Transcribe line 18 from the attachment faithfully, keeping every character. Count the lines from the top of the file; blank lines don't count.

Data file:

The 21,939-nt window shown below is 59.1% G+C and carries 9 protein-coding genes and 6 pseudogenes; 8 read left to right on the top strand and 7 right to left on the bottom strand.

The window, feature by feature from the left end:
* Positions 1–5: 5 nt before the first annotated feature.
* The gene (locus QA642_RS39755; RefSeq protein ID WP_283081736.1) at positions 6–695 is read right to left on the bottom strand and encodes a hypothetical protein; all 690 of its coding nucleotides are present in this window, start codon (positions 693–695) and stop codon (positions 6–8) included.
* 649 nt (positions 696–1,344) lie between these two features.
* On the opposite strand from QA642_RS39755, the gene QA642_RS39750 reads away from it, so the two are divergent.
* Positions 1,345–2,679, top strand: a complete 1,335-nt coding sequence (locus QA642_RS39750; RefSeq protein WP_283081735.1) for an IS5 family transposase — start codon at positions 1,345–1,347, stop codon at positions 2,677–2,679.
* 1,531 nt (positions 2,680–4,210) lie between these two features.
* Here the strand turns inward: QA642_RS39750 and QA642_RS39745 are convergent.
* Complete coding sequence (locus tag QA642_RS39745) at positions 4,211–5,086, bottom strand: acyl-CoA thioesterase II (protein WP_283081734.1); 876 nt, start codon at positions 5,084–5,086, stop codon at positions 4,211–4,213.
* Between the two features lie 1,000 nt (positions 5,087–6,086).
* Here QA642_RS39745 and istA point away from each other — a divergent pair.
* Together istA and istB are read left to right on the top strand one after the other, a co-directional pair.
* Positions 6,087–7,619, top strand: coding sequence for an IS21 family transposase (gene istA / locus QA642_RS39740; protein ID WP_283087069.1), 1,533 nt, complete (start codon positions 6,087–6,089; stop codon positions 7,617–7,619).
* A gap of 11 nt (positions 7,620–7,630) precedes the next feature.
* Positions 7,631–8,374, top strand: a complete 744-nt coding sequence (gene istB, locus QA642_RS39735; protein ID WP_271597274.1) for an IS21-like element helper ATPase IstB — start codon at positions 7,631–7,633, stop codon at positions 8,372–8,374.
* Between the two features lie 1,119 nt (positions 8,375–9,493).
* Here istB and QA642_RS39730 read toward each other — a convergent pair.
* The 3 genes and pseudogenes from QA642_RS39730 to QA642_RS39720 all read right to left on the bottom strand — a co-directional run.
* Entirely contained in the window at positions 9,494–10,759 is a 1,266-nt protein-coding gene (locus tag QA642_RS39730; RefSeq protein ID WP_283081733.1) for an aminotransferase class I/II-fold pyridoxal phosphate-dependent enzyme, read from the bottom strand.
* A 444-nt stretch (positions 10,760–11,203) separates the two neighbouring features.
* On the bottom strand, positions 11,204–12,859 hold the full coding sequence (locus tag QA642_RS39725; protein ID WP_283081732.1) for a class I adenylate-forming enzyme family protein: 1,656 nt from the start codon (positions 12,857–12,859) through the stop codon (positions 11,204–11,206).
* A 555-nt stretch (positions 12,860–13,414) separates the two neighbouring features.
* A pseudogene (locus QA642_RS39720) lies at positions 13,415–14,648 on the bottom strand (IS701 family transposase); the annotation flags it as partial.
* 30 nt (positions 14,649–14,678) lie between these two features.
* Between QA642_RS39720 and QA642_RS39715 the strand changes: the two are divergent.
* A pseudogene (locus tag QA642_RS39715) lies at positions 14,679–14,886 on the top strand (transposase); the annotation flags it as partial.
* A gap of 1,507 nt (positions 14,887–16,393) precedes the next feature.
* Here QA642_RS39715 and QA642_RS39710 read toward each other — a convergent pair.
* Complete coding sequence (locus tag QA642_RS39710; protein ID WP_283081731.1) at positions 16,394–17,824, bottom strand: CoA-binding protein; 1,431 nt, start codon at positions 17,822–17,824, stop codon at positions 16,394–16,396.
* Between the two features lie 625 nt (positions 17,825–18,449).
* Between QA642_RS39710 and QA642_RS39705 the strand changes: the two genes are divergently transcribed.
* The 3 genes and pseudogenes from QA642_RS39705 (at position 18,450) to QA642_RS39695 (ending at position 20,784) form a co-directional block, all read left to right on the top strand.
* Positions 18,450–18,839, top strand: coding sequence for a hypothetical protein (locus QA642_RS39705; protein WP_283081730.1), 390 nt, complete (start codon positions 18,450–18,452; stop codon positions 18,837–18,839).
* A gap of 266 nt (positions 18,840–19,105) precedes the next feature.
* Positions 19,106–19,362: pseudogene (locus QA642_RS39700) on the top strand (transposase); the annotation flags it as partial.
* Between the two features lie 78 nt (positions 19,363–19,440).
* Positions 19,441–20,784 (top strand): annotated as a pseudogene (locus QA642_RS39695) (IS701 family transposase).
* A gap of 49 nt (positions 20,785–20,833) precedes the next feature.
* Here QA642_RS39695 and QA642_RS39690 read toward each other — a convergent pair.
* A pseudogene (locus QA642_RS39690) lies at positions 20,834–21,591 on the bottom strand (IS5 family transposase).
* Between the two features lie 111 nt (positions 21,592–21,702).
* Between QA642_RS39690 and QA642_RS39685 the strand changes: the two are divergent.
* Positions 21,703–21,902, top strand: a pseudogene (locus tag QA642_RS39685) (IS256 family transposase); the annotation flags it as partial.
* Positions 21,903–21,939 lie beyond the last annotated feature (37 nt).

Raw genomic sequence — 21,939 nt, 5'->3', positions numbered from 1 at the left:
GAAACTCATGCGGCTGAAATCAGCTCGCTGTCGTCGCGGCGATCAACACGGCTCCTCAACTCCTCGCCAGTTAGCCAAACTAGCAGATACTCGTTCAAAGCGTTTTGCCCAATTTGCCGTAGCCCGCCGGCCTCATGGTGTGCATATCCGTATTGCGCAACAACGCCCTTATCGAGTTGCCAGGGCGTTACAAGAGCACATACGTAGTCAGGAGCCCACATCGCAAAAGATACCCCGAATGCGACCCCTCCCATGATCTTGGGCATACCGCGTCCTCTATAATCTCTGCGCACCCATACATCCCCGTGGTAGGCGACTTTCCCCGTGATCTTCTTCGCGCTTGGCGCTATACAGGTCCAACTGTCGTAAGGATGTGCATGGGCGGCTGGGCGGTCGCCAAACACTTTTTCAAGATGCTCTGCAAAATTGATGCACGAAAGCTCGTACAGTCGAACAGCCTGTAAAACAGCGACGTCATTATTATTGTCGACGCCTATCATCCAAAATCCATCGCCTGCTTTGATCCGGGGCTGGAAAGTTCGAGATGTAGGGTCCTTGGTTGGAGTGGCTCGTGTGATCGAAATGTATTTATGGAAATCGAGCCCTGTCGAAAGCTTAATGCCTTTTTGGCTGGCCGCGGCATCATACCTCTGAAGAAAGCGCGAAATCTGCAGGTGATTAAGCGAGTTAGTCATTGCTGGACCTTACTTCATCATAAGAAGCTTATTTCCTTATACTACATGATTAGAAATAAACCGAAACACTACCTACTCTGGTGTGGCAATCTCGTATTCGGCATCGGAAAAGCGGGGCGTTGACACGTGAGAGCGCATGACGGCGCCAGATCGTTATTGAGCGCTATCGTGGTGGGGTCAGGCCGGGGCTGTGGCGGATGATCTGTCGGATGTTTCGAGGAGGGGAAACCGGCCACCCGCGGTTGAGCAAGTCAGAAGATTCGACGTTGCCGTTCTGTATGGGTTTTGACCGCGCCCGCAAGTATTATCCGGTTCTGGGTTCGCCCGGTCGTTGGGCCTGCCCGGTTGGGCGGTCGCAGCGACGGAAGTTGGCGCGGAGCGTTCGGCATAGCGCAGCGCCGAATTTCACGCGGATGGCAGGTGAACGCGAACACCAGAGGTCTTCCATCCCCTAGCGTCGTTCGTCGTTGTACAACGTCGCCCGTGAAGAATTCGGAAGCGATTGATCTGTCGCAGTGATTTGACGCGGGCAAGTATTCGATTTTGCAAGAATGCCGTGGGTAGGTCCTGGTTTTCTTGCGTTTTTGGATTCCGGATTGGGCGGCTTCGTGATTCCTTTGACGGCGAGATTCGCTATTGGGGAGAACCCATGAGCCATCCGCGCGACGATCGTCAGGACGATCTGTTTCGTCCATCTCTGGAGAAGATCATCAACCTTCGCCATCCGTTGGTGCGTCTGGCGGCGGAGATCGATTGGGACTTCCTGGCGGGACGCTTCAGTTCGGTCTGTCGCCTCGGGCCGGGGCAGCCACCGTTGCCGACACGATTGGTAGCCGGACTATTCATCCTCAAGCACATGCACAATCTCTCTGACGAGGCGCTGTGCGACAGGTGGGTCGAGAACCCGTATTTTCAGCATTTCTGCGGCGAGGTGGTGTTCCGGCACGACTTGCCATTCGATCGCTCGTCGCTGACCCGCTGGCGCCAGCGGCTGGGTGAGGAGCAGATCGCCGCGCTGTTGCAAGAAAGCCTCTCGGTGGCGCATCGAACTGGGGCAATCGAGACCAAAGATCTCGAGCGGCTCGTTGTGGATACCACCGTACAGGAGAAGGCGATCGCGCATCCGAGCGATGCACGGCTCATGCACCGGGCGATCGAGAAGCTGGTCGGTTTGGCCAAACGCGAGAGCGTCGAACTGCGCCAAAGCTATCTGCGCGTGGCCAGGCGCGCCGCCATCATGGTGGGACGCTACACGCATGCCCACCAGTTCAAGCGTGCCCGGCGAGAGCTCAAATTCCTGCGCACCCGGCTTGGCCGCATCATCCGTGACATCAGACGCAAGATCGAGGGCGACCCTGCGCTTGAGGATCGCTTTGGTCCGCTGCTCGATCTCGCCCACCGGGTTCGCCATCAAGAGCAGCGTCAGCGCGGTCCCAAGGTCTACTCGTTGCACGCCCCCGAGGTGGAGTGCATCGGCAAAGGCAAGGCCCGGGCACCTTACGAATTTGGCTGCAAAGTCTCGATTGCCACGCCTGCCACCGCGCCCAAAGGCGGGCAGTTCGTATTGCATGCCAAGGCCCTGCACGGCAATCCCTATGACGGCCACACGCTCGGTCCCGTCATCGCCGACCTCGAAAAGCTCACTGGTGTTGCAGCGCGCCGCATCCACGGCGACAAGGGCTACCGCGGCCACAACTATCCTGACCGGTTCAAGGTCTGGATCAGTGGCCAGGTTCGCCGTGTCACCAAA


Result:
* Here istB and QA642_RS39730 read toward each other — a convergent pair.